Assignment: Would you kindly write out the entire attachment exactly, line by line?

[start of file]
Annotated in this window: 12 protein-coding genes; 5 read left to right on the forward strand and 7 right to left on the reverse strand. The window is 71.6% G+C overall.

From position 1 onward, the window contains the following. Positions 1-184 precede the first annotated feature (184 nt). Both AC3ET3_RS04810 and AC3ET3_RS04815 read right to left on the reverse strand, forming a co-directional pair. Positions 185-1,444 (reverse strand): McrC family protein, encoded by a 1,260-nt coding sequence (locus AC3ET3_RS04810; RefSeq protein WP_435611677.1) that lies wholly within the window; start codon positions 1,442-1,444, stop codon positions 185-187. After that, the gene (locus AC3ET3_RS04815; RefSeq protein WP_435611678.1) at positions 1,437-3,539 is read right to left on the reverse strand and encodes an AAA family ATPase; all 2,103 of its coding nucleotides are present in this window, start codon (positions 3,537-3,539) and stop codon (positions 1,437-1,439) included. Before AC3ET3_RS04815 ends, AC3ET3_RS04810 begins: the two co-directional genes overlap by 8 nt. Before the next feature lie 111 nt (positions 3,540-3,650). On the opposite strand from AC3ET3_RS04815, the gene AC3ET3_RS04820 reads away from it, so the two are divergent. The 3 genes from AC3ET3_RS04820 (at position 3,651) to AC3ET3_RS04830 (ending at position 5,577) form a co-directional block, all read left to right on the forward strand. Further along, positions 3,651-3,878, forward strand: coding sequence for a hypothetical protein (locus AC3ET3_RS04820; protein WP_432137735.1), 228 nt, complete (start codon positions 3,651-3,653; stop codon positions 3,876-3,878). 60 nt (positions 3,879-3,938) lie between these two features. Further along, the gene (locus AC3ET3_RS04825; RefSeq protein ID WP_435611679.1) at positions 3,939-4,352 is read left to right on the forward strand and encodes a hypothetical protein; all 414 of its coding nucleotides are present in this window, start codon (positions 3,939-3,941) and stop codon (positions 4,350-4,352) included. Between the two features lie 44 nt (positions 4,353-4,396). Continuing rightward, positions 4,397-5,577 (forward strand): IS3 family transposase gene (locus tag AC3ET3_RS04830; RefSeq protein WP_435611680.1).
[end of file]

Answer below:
Annotated in this window: 12 protein-coding genes; 5 read left to right on the forward strand and 7 right to left on the reverse strand. The window is 71.6% G+C overall.

From position 1 onward, the window contains the following. Positions 1-184 precede the first annotated feature (184 nt). Both AC3ET3_RS04810 and AC3ET3_RS04815 read right to left on the reverse strand, forming a co-directional pair. Positions 185-1,444 (reverse strand): McrC family protein, encoded by a 1,260-nt coding sequence (locus AC3ET3_RS04810; RefSeq protein WP_435611677.1) that lies wholly within the window; start codon positions 1,442-1,444, stop codon positions 185-187. After that, the gene (locus AC3ET3_RS04815; RefSeq protein WP_435611678.1) at positions 1,437-3,539 is read right to left on the reverse strand and encodes an AAA family ATPase; all 2,103 of its coding nucleotides are present in this window, start codon (positions 3,537-3,539) and stop codon (positions 1,437-1,439) included. Before AC3ET3_RS04815 ends, AC3ET3_RS04810 begins: the two co-directional genes overlap by 8 nt. Before the next feature lie 111 nt (positions 3,540-3,650). On the opposite strand from AC3ET3_RS04815, the gene AC3ET3_RS04820 reads away from it, so the two are divergent. The 3 genes from AC3ET3_RS04820 (at position 3,651) to AC3ET3_RS04830 (ending at position 5,577) form a co-directional block, all read left to right on the forward strand. Further along, positions 3,651-3,878, forward strand: coding sequence for a hypothetical protein (locus AC3ET3_RS04820; protein WP_432137735.1), 228 nt, complete (start codon positions 3,651-3,653; stop codon positions 3,876-3,878). 60 nt (positions 3,879-3,938) lie between these two features. Further along, the gene (locus AC3ET3_RS04825; RefSeq protein ID WP_435611679.1) at positions 3,939-4,352 is read left to right on the forward strand and encodes a hypothetical protein; all 414 of its coding nucleotides are present in this window, start codon (positions 3,939-3,941) and stop codon (positions 4,350-4,352) included. Between the two features lie 44 nt (positions 4,353-4,396). Continuing rightward, positions 4,397-5,577 (forward strand): IS3 family transposase gene (locus tag AC3ET3_RS04830; RefSeq protein WP_435611680.1).